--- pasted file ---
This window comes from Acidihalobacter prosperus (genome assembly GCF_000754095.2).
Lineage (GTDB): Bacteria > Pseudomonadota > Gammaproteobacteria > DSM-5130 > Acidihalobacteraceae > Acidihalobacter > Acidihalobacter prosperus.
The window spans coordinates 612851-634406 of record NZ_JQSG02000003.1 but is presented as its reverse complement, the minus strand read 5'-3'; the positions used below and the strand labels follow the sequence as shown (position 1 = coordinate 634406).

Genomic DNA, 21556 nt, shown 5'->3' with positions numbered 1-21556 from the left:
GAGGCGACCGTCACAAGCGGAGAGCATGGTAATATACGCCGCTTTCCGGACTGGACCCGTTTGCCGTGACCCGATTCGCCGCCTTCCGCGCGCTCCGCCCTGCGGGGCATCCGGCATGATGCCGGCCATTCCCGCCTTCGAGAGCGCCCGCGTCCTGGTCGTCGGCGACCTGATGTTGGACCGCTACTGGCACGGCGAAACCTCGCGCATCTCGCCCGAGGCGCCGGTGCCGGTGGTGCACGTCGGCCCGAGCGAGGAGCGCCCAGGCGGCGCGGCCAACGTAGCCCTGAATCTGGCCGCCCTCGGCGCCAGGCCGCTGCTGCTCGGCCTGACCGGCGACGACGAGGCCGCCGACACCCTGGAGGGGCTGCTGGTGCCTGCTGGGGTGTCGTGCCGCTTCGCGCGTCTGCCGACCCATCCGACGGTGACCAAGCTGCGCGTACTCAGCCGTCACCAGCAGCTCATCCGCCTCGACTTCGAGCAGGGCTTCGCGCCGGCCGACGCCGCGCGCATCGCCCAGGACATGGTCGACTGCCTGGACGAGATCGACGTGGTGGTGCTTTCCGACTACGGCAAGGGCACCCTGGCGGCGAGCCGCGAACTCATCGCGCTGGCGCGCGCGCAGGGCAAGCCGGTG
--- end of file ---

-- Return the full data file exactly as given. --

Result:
This window comes from Acidihalobacter prosperus (genome assembly GCF_000754095.2).
Lineage (GTDB): Bacteria > Pseudomonadota > Gammaproteobacteria > DSM-5130 > Acidihalobacteraceae > Acidihalobacter > Acidihalobacter prosperus.
The window spans coordinates 612851-634406 of record NZ_JQSG02000003.1 but is presented as its reverse complement, the minus strand read 5'-3'; the positions used below and the strand labels follow the sequence as shown (position 1 = coordinate 634406).

Genomic DNA, 21556 nt, shown 5'->3' with positions numbered 1-21556 from the left:
GAGGCGACCGTCACAAGCGGAGAGCATGGTAATATACGCCGCTTTCCGGACTGGACCCGTTTGCCGTGACCCGATTCGCCGCCTTCCGCGCGCTCCGCCCTGCGGGGCATCCGGCATGATGCCGGCCATTCCCGCCTTCGAGAGCGCCCGCGTCCTGGTCGTCGGCGACCTGATGTTGGACCGCTACTGGCACGGCGAAACCTCGCGCATCTCGCCCGAGGCGCCGGTGCCGGTGGTGCACGTCGGCCCGAGCGAGGAGCGCCCAGGCGGCGCGGCCAACGTAGCCCTGAATCTGGCCGCCCTCGGCGCCAGGCCGCTGCTGCTCGGCCTGACCGGCGACGACGAGGCCGCCGACACCCTGGAGGGGCTGCTGGTGCCTGCTGGGGTGTCGTGCCGCTTCGCGCGTCTGCCGACCCATCCGACGGTGACCAAGCTGCGCGTACTCAGCCGTCACCAGCAGCTCATCCGCCTCGACTTCGAGCAGGGCTTCGCGCCGGCCGACGCCGCGCGCATCGCCCAGGACATGGTCGACTGCCTGGACGAGATCGACGTGGTGGTGCTTTCCGACTACGGCAAGGGCACCCTGGCGGCGAGCCGCGAACTCATCGCGCTGGCGCGCGCGCAGGGCAAGCCGGTG